Sascha visited our library often and generously joined in the conversation, sharing his experiences starting one of the first seed libraries in the country: BASIL, the Bay Area Seed Interchange Library. It turned out that one of our common inspirations was the book Enduring Seeds by Gary Nabhan. In it, Nabhan suggested a link between seeds and libraries, “When pooled together, these microcosms of life called germ plasm contain more information than is contained in Library of Congress.”
“We started the project in the aftermath of the WTO protests and the rise of the dialog around genetic engineering and the corporate control of agriculture that was happening at the time,” says DeBrul. “At its heart, a seed library is a community attempt to control the local agricultural resources and the stories that go with them. The idea is that people save and trade seeds with each other, and the library provides the opportunity and education to make it happen.” Sascha brought his personal collection of seeds into the library and shared his enthusiasm and knowledge for community seed saving. Sasha inspired me to think even more about the power of the library system and what it could mean for keeping seeds and their stories alive. Through conversations and encouragement, I began implementing our idea for a seed library.
I found that seeds and books have much in common. But a simple collection of seeds or books does not encompass what I’ve come to believe is the heart of any library: its community. Because of Peg’s renowned gardening knowledge and our proximity to many small farms, we were already a hub for gardeners and farmers. I was inspired by their hard work growing healthy food, and wanted to help in some way. As I was learning global seed issues, including genetic engineering, I felt the need to take action. I realized I could do something in my own backyard about these overwhelming problems. I could learn how to save my own seeds. But as I learned more, I felt that saving seeds on my own wasn’t enough. I wanted to find a way to share seeds with other local gardeners and farmers.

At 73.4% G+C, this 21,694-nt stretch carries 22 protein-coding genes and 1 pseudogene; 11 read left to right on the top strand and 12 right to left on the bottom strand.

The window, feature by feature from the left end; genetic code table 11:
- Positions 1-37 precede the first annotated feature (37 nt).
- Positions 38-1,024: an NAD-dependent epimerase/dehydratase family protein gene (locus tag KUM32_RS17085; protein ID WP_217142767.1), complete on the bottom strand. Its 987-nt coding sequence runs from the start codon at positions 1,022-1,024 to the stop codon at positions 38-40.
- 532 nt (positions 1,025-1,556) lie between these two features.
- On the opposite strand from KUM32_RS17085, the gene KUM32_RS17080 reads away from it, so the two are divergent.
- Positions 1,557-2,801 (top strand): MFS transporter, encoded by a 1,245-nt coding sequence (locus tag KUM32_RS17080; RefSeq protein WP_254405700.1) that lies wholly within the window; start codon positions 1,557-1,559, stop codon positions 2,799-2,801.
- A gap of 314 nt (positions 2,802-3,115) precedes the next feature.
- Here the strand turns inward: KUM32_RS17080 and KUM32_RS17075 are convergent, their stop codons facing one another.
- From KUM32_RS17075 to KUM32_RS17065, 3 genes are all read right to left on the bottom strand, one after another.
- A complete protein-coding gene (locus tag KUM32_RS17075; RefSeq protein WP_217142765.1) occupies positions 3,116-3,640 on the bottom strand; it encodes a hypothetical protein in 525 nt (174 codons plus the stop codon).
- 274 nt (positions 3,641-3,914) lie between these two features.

My deep appreciation for libraries and new-found passion for seeds were starting to become one. I began to see every seed was a story and felt the stories were meant to be shared. Growing a seed meant growing its story and keeping it alive. I saw that libraries keep stories alive by sharing them. So, adding seeds to the library catalog seemed logical, necessary, and important.
Just as our library was making out-of-print books available to the community, we could also make heirloom seeds, many under the threat of extinction, continually available. Just as we were keeping ideas, imagination, and stories alive by sharing them in print, we could keep the genetics and the cultural stories of seeds alive by sharing them. Just as we trusted our patrons to bring back the books they checked out so that they could continue to be shared, I wondered if we could count on gardeners to save some seeds from the plants they grew to return to the library, keeping the seeds alive and creating regionally adapted varieties.